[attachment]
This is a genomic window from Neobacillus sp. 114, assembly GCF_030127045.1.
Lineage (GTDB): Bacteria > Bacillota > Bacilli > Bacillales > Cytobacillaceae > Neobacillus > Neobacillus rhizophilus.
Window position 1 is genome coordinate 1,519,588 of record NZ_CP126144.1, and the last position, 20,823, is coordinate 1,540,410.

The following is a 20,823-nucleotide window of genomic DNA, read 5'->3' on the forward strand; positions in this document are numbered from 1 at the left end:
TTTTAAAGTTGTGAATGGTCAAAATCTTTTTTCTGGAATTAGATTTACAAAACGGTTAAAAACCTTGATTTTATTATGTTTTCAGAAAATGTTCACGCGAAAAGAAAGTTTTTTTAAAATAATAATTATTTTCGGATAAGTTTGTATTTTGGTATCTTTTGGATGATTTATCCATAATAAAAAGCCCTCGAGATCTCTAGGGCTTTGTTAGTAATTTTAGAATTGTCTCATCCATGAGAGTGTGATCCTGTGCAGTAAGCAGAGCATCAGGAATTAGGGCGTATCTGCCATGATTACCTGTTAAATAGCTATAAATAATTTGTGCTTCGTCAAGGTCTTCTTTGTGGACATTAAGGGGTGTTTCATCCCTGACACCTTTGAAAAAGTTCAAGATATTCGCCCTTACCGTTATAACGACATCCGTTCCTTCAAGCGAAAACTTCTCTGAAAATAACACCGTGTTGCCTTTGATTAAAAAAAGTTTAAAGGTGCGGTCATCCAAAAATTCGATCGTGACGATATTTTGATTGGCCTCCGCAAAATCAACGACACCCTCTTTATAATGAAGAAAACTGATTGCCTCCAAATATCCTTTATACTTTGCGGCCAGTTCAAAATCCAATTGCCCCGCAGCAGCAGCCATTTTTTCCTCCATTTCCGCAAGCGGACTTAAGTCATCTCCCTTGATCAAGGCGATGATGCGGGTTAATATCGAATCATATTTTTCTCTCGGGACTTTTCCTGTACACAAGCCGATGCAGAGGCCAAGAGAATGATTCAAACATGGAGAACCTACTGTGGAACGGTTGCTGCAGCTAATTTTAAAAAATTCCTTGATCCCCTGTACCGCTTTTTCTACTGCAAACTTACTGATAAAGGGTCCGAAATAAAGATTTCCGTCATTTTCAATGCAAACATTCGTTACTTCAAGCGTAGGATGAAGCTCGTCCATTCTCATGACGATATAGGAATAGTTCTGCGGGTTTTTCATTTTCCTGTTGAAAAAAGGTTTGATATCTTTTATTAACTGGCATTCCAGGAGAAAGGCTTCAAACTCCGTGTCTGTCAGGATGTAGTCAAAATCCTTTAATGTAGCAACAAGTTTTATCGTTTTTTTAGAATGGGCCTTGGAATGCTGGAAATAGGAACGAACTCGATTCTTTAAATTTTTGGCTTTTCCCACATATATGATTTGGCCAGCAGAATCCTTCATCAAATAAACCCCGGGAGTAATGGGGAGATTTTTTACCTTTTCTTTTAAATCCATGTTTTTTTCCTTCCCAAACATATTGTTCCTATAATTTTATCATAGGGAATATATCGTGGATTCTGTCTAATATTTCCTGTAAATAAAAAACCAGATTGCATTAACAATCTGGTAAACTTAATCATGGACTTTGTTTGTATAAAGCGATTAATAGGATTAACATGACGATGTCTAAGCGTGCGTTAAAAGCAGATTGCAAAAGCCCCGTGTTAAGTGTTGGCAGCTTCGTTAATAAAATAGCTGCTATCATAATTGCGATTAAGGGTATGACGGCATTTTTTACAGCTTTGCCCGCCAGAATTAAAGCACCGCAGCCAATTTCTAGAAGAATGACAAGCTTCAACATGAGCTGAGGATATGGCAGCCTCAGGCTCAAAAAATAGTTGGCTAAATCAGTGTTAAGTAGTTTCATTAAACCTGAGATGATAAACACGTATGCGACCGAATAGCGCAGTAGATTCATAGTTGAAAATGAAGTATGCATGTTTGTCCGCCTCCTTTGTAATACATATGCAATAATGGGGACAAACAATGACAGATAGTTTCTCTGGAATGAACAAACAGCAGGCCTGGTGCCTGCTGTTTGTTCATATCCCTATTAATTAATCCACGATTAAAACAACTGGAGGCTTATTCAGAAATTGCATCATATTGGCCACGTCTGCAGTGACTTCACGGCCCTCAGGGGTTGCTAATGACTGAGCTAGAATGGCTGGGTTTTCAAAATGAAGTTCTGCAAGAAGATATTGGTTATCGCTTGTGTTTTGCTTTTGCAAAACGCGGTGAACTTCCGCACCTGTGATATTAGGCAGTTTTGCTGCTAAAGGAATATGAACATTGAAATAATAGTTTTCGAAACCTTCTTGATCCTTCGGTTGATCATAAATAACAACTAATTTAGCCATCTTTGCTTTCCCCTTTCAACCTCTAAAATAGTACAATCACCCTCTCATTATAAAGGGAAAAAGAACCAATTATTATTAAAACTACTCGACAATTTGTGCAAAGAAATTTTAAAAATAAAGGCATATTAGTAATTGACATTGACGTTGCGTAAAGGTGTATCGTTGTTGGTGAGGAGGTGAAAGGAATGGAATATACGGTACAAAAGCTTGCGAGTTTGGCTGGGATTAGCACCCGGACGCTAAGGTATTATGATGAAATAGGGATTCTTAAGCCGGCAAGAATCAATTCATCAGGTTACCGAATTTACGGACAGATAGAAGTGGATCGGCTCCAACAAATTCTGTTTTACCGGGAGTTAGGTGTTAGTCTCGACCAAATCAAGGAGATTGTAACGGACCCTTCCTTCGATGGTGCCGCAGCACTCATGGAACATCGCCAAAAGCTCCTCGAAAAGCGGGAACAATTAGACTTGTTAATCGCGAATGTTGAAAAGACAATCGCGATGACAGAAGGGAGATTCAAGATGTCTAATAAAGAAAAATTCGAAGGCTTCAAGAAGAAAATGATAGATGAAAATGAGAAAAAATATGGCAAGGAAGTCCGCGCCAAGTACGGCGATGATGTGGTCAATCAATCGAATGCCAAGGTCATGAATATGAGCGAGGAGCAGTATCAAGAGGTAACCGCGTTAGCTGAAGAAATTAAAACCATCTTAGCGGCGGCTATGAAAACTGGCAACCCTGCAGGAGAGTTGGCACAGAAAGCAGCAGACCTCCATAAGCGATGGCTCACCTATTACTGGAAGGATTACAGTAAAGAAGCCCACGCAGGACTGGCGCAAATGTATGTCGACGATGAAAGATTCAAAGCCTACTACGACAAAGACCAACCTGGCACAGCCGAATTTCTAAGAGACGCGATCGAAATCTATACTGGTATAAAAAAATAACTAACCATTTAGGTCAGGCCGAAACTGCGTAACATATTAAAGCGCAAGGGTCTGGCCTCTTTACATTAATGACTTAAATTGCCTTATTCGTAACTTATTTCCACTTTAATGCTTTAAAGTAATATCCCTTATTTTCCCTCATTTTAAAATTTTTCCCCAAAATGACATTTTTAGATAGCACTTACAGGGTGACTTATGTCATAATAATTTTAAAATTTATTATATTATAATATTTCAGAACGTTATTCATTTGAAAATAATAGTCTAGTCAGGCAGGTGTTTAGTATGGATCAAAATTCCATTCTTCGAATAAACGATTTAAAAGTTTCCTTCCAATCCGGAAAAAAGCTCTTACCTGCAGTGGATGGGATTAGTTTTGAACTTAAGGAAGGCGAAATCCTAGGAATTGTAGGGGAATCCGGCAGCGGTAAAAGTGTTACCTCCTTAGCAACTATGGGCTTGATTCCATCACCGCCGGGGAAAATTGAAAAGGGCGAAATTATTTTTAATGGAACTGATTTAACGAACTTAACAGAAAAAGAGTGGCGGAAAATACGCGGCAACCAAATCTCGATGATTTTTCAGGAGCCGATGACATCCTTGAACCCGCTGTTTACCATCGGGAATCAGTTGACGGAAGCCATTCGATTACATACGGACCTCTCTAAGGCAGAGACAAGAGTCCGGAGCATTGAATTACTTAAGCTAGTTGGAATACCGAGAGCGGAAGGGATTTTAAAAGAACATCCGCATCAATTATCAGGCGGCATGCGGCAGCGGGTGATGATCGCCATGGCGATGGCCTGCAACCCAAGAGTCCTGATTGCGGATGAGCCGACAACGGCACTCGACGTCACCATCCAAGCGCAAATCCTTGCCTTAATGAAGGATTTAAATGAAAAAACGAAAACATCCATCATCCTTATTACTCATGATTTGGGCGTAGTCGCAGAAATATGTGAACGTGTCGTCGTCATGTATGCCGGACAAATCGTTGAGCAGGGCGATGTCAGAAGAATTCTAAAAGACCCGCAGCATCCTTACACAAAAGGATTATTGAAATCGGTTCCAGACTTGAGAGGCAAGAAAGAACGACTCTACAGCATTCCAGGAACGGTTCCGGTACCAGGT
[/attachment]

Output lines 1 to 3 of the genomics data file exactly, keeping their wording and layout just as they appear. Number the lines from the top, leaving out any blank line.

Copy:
This is a genomic window from Neobacillus sp. 114, assembly GCF_030127045.1.
Lineage (GTDB): Bacteria > Bacillota > Bacilli > Bacillales > Cytobacillaceae > Neobacillus > Neobacillus rhizophilus.
Window position 1 is genome coordinate 1,519,588 of record NZ_CP126144.1, and the last position, 20,823, is coordinate 1,540,410.